Bryson DeChambeau hits the ball further than any Masters winner has since the turn of the century.
BRYSON DeChambeau hits the ball further than any Masters winner has since the turn of the century, research from betting firm Sporting Index has found.
The tournament favourite, seeking a second consecutive Major title after his US Open win in September, has scaled new heights with his distance off the tee this year, with the 27-year-old averaging a mind-boggling 325 yards in driving distance.
Since 2000, only two winners – Tiger Woods (2001) and Bubba Watson (2014) – have had an average driving distance of over 300 yards with the recipient of the Green Jacket averaging 289 yards off the tee.
Such figures mean that DeChambeau hits the ball 36 yards further than the previous 20 Masters winners which, over the four days, equates to an advantage of over 2,000 yards.
Hitting the ball far off the tee has proved important in recent years at Augusta, with 13 of the last 20 winners having ranked inside the top-12 for driving distance.
Only Mike Weir (2003), Zach Johnson (2007), Charl Schwartzel (2011), Adam Scott (2013), Jordan Spieth (2015), Danny Willett (2016) and Woods last year ranked lower.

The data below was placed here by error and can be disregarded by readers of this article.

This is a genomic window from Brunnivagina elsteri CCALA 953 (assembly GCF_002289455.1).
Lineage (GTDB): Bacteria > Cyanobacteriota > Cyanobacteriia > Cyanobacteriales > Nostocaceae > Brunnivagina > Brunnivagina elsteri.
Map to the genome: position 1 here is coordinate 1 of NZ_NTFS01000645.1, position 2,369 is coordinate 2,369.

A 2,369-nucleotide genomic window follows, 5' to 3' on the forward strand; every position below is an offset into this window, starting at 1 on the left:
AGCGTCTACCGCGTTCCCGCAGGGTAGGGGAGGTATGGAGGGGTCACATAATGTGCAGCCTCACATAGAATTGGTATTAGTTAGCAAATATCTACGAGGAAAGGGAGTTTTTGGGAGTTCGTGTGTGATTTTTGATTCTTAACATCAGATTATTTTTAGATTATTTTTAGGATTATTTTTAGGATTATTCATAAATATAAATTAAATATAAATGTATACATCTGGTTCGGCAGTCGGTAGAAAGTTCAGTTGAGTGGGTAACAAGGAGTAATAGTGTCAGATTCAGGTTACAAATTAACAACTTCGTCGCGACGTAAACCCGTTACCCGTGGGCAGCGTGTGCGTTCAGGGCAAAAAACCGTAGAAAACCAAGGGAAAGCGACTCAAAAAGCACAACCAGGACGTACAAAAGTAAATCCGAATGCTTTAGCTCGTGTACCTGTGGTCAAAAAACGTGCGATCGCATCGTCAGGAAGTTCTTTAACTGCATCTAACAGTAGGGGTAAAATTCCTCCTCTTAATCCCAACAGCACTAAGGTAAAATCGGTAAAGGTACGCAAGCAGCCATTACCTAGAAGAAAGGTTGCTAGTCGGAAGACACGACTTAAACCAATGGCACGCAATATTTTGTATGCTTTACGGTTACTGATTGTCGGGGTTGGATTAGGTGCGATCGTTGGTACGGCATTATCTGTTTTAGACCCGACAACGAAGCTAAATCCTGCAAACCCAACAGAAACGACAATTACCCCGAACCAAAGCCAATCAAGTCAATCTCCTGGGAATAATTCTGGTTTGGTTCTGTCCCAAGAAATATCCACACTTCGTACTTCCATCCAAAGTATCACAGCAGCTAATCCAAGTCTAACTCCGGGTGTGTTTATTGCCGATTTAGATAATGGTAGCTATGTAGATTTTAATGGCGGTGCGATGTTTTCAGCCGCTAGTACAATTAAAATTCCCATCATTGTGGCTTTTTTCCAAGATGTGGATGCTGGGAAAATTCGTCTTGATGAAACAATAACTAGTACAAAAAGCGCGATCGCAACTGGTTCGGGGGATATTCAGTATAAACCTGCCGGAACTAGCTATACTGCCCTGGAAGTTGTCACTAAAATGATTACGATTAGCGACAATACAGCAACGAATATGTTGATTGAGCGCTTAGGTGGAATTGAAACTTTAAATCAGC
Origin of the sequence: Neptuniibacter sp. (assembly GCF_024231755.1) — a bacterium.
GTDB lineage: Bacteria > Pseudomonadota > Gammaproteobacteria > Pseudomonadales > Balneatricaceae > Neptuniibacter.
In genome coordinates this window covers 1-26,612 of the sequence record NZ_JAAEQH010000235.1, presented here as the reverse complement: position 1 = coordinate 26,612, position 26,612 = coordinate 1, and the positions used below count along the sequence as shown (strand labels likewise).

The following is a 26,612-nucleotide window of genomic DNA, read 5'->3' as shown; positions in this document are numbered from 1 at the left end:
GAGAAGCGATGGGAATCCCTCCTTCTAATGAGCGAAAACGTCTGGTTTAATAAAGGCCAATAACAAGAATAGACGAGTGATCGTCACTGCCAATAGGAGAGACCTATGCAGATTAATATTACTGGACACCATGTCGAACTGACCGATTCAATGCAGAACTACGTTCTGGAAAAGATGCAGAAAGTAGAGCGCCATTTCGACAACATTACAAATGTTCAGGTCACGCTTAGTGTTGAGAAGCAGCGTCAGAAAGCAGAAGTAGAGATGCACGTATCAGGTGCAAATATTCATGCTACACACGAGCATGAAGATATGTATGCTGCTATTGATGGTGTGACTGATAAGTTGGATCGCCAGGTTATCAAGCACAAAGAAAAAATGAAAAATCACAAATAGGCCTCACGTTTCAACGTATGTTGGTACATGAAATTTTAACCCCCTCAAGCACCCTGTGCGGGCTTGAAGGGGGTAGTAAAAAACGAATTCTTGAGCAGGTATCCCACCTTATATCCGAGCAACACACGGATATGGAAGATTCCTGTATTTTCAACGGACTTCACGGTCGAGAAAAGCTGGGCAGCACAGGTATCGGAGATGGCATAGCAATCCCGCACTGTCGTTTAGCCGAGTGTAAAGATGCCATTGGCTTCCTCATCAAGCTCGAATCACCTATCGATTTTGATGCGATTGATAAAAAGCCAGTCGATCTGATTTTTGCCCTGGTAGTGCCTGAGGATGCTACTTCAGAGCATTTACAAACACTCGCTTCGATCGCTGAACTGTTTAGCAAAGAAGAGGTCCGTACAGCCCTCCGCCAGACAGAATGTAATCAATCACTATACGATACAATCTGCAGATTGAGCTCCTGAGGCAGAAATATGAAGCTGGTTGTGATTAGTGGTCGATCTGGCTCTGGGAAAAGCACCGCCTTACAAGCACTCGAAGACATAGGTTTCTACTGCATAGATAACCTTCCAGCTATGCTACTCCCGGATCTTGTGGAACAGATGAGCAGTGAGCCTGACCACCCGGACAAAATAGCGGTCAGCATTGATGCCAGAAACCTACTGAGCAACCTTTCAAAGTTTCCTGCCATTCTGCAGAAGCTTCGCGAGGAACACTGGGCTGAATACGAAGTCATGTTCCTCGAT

Perhaps unsurprisingly, Bryson ranks first in driving distance this year and there are good omens for players topping that category, with Woods, Watson and Phil Mickelson all first on their way to success in Georgia.
Neville Burdock, Head of Trading at Sporting Index, said: “Bryson DeChambeau is the talk of the golfing world at the moment with his power off the tee a valuable aspect of his game for any course on the tour.
“He heads into this year’s Masters as the favourite and that’s unsurprising, given the stats suggest his long driving will be a real asset at Augusta, with players who can boom it off the tee having plenty of success in recent years.
“Bryson averages 325 yards off the tee in 2020 which is 36 yards further than the average of the previous 20 winners, so he’s clearly got a big advantage compared to his short-hitting rivals.”